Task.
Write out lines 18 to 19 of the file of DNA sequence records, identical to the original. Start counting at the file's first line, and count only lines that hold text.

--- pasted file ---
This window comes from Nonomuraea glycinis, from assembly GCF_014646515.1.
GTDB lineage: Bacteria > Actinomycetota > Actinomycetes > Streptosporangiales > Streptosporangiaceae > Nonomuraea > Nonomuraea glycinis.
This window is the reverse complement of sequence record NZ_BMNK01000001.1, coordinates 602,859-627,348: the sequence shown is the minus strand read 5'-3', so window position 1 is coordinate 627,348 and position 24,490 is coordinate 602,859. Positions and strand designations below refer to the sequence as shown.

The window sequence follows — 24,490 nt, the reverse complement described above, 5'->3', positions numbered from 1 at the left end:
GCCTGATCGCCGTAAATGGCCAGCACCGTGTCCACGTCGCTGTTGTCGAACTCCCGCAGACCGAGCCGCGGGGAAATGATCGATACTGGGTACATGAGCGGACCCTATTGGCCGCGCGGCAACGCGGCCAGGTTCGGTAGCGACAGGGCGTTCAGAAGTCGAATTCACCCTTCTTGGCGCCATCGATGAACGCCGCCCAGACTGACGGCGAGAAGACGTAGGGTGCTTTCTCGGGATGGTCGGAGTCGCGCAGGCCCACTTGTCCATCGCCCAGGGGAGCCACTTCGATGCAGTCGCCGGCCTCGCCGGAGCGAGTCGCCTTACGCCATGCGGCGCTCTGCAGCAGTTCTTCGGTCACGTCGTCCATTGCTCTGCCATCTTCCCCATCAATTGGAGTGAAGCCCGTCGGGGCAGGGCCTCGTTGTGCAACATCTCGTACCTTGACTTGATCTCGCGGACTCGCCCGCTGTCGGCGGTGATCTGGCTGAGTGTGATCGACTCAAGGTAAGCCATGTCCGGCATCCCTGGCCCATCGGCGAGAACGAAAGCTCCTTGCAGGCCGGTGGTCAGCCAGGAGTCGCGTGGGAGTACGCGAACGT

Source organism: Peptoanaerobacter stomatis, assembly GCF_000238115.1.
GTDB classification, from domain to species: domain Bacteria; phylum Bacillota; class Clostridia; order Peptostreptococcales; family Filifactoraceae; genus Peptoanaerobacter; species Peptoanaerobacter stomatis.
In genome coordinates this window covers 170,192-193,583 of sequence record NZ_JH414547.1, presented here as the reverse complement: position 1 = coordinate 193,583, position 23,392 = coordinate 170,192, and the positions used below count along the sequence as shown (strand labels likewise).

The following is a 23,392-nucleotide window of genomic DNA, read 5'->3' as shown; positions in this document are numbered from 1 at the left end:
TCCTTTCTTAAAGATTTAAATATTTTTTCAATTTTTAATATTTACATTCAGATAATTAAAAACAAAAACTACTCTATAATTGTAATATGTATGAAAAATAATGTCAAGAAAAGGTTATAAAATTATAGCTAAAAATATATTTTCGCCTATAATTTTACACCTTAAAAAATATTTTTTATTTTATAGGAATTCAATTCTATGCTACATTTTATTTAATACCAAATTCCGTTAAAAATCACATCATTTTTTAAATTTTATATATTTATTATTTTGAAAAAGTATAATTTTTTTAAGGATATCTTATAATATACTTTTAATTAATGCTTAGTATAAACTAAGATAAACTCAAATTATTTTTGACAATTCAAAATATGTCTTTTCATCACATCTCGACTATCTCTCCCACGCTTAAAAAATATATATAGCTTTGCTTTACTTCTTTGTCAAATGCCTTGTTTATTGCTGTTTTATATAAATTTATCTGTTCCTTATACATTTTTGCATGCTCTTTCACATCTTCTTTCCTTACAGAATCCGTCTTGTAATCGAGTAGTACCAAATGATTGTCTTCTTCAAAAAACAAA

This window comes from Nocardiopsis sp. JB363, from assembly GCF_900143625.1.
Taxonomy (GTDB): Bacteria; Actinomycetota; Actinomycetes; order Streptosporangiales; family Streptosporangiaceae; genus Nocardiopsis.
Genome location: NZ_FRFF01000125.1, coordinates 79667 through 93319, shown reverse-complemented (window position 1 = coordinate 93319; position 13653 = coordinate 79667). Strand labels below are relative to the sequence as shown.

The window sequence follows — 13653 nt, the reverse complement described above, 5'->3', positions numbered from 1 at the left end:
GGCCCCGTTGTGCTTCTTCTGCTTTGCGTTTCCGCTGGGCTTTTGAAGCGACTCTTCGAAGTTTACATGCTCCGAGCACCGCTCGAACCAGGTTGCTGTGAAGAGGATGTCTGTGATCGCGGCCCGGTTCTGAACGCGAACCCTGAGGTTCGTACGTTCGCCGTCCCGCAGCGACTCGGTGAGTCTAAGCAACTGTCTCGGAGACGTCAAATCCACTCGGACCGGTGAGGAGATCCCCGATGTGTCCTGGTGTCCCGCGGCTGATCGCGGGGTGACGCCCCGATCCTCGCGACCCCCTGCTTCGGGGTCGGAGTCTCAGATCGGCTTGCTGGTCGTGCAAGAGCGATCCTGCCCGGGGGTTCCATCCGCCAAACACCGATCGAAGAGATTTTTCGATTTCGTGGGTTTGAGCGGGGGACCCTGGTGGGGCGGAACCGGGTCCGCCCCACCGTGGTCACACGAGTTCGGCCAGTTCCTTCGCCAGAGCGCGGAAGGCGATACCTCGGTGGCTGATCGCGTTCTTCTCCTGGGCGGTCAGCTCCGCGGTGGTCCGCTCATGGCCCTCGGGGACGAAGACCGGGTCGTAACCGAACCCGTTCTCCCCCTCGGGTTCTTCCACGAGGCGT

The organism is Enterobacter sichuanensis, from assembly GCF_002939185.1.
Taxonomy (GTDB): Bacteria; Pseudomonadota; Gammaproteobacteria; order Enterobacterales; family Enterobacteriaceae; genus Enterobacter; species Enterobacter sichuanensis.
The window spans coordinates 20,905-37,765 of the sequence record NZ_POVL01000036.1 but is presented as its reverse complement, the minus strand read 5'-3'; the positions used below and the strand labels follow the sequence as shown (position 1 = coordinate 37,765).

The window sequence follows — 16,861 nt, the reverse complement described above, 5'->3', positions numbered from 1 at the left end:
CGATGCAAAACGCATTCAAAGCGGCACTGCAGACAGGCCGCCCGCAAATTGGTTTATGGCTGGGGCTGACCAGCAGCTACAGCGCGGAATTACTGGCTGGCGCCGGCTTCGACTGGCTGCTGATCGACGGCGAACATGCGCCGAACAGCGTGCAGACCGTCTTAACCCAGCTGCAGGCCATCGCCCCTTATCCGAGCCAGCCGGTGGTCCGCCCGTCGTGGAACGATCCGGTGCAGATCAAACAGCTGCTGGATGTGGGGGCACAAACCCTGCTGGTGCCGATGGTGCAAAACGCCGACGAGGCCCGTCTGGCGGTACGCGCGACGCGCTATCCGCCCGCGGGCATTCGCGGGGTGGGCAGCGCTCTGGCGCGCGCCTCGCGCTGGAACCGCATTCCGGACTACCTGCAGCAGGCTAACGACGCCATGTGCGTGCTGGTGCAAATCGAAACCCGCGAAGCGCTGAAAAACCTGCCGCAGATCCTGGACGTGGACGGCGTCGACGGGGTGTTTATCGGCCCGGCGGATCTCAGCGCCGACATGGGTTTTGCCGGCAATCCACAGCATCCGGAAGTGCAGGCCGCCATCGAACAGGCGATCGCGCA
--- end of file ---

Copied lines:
The window spans coordinates 20,905-37,765 of the sequence record NZ_POVL01000036.1 but is presented as its reverse complement, the minus strand read 5'-3'; the positions used below and the strand labels follow the sequence as shown (position 1 = coordinate 37,765).

The window sequence follows — 16,861 nt, the reverse complement described above, 5'->3', positions numbered from 1 at the left end: